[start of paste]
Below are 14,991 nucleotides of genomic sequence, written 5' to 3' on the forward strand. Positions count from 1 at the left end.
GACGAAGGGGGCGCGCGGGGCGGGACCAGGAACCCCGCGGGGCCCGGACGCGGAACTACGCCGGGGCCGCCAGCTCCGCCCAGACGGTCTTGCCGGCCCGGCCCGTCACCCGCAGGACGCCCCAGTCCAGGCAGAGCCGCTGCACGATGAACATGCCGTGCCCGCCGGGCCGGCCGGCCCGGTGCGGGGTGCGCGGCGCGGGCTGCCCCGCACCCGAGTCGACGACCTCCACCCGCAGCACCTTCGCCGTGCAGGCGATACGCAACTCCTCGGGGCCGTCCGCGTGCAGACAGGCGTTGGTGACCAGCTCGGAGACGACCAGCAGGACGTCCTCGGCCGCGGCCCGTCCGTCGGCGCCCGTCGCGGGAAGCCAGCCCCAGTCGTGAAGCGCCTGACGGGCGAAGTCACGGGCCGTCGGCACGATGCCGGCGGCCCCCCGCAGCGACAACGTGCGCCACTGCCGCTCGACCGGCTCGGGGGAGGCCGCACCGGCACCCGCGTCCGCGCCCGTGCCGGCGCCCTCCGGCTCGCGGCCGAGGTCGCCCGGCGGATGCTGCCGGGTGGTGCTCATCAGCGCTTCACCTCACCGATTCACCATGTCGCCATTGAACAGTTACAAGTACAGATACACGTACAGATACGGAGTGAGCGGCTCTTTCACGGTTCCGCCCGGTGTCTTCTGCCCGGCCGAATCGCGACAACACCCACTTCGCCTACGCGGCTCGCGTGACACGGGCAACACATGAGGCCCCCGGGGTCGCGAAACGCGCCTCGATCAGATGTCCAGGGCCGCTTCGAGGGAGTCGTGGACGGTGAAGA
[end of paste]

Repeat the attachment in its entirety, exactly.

Below are 14,991 nucleotides of genomic sequence, written 5' to 3' on the forward strand. Positions count from 1 at the left end.
GACGAAGGGGGCGCGCGGGGCGGGACCAGGAACCCCGCGGGGCCCGGACGCGGAACTACGCCGGGGCCGCCAGCTCCGCCCAGACGGTCTTGCCGGCCCGGCCCGTCACCCGCAGGACGCCCCAGTCCAGGCAGAGCCGCTGCACGATGAACATGCCGTGCCCGCCGGGCCGGCCGGCCCGGTGCGGGGTGCGCGGCGCGGGCTGCCCCGCACCCGAGTCGACGACCTCCACCCGCAGCACCTTCGCCGTGCAGGCGATACGCAACTCCTCGGGGCCGTCCGCGTGCAGACAGGCGTTGGTGACCAGCTCGGAGACGACCAGCAGGACGTCCTCGGCCGCGGCCCGTCCGTCGGCGCCCGTCGCGGGAAGCCAGCCCCAGTCGTGAAGCGCCTGACGGGCGAAGTCACGGGCCGTCGGCACGATGCCGGCGGCCCCCCGCAGCGACAACGTGCGCCACTGCCGCTCGACCGGCTCGGGGGAGGCCGCACCGGCACCCGCGTCCGCGCCCGTGCCGGCGCCCTCCGGCTCGCGGCCGAGGTCGCCCGGCGGATGCTGCCGGGTGGTGCTCATCAGCGCTTCACCTCACCGATTCACCATGTCGCCATTGAACAGTTACAAGTACAGATACACGTACAGATACGGAGTGAGCGGCTCTTTCACGGTTCCGCCCGGTGTCTTCTGCCCGGCCGAATCGCGACAACACCCACTTCGCCTACGCGGCTCGCGTGACACGGGCAACACATGAGGCCCCCGGGGTCGCGAAACGCGCCTCGATCAGATGTCCAGGGCCGCTTCGAGGGAGTCGTGGACGGTGAAGA